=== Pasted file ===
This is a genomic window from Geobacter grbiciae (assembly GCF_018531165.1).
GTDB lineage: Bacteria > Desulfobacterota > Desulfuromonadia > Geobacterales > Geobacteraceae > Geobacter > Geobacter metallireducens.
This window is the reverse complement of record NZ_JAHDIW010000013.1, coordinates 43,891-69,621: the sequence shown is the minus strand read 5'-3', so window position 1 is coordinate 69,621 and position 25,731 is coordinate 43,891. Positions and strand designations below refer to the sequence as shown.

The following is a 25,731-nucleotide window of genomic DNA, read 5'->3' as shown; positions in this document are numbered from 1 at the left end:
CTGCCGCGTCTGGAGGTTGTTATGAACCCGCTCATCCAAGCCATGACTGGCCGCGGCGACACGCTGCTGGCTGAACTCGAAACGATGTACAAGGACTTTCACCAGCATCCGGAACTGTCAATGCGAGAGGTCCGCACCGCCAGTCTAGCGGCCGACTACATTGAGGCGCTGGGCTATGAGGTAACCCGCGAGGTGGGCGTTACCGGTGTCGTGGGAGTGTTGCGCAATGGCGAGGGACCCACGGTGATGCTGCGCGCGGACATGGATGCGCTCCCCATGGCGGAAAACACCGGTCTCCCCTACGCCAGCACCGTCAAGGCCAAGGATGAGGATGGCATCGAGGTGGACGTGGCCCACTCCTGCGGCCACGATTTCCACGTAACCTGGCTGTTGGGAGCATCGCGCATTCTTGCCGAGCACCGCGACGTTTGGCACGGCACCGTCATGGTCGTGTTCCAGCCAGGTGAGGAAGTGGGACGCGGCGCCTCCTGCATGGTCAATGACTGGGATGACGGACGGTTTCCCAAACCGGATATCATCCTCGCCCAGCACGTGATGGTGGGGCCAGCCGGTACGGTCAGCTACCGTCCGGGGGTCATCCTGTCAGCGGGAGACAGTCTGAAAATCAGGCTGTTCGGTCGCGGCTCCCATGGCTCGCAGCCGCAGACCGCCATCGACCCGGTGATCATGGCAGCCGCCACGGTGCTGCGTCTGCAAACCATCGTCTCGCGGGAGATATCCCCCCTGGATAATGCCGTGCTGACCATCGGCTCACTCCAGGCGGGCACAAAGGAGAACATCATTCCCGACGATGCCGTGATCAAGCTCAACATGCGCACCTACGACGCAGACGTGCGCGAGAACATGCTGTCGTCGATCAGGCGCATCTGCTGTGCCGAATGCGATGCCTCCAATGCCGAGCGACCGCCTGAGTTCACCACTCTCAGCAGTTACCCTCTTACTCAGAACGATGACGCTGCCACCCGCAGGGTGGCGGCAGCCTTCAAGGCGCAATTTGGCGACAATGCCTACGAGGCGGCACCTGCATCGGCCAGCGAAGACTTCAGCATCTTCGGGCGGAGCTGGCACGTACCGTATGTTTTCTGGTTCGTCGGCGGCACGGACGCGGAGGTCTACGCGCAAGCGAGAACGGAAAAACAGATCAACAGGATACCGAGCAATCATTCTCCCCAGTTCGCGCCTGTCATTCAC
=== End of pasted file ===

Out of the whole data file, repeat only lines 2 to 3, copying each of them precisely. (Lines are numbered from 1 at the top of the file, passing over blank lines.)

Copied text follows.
GTDB lineage: Bacteria > Desulfobacterota > Desulfuromonadia > Geobacterales > Geobacteraceae > Geobacter > Geobacter metallireducens.
This window is the reverse complement of record NZ_JAHDIW010000013.1, coordinates 43,891-69,621: the sequence shown is the minus strand read 5'-3', so window position 1 is coordinate 69,621 and position 25,731 is coordinate 43,891. Positions and strand designations below refer to the sequence as shown.